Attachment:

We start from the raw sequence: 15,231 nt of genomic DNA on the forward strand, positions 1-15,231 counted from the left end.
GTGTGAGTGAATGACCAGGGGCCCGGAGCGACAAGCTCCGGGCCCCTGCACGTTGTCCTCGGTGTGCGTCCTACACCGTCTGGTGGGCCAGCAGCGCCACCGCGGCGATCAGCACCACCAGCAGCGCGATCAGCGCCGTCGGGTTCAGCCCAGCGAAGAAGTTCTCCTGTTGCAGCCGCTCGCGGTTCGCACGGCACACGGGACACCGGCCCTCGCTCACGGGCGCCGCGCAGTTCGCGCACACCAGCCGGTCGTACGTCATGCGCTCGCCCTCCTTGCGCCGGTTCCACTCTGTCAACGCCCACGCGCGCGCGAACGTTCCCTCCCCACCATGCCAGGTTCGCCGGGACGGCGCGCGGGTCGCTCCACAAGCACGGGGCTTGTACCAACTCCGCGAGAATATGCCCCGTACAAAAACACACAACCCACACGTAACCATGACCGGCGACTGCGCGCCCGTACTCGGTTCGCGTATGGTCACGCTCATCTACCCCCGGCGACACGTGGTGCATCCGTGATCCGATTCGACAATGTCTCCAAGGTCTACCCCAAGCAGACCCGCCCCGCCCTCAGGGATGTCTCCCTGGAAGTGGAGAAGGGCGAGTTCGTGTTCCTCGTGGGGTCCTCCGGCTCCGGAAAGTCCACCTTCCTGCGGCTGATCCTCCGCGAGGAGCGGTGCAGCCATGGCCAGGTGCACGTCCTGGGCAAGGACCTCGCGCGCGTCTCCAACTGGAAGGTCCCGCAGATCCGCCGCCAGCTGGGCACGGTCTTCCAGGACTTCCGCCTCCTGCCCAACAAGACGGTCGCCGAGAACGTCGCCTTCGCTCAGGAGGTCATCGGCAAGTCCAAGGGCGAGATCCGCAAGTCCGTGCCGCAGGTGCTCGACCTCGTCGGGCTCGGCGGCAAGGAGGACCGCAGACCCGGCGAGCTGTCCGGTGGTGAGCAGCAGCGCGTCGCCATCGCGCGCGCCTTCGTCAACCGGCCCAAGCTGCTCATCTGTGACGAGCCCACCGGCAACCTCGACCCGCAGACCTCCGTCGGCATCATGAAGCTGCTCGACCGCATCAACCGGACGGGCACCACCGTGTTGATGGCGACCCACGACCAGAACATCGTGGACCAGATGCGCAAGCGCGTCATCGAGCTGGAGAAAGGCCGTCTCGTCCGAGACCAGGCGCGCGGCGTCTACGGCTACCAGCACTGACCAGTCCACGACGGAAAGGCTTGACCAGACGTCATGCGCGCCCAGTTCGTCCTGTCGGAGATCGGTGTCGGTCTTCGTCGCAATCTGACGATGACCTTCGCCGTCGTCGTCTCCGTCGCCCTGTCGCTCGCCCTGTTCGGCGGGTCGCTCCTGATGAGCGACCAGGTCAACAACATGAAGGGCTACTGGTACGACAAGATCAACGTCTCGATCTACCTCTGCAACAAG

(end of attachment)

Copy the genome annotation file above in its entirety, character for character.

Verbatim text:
We start from the raw sequence: 15,231 nt of genomic DNA on the forward strand, positions 1-15,231 counted from the left end.
GTGTGAGTGAATGACCAGGGGCCCGGAGCGACAAGCTCCGGGCCCCTGCACGTTGTCCTCGGTGTGCGTCCTACACCGTCTGGTGGGCCAGCAGCGCCACCGCGGCGATCAGCACCACCAGCAGCGCGATCAGCGCCGTCGGGTTCAGCCCAGCGAAGAAGTTCTCCTGTTGCAGCCGCTCGCGGTTCGCACGGCACACGGGACACCGGCCCTCGCTCACGGGCGCCGCGCAGTTCGCGCACACCAGCCGGTCGTACGTCATGCGCTCGCCCTCCTTGCGCCGGTTCCACTCTGTCAACGCCCACGCGCGCGCGAACGTTCCCTCCCCACCATGCCAGGTTCGCCGGGACGGCGCGCGGGTCGCTCCACAAGCACGGGGCTTGTACCAACTCCGCGAGAATATGCCCCGTACAAAAACACACAACCCACACGTAACCATGACCGGCGACTGCGCGCCCGTACTCGGTTCGCGTATGGTCACGCTCATCTACCCCCGGCGACACGTGGTGCATCCGTGATCCGATTCGACAATGTCTCCAAGGTCTACCCCAAGCAGACCCGCCCCGCCCTCAGGGATGTCTCCCTGGAAGTGGAGAAGGGCGAGTTCGTGTTCCTCGTGGGGTCCTCCGGCTCCGGAAAGTCCACCTTCCTGCGGCTGATCCTCCGCGAGGAGCGGTGCAGCCATGGCCAGGTGCACGTCCTGGGCAAGGACCTCGCGCGCGTCTCCAACTGGAAGGTCCCGCAGATCCGCCGCCAGCTGGGCACGGTCTTCCAGGACTTCCGCCTCCTGCCCAACAAGACGGTCGCCGAGAACGTCGCCTTCGCTCAGGAGGTCATCGGCAAGTCCAAGGGCGAGATCCGCAAGTCCGTGCCGCAGGTGCTCGACCTCGTCGGGCTCGGCGGCAAGGAGGACCGCAGACCCGGCGAGCTGTCCGGTGGTGAGCAGCAGCGCGTCGCCATCGCGCGCGCCTTCGTCAACCGGCCCAAGCTGCTCATCTGTGACGAGCCCACCGGCAACCTCGACCCGCAGACCTCCGTCGGCATCATGAAGCTGCTCGACCGCATCAACCGGACGGGCACCACCGTGTTGATGGCGACCCACGACCAGAACATCGTGGACCAGATGCGCAAGCGCGTCATCGAGCTGGAGAAAGGCCGTCTCGTCCGAGACCAGGCGCGCGGCGTCTACGGCTACCAGCACTGACCAGTCCACGACGGAAAGGCTTGACCAGACGTCATGCGCGCCCAGTTCGTCCTGTCGGAGATCGGTGTCGGTCTTCGTCGCAATCTGACGATGACCTTCGCCGTCGTCGTCTCCGTCGCCCTGTCGCTCGCCCTGTTCGGCGGGTCGCTCCTGATGAGCGACCAGGTCAACAACATGAAGGGCTACTGGTACGACAAGATCAACGTCTCGATCTACCTCTGCAACAAG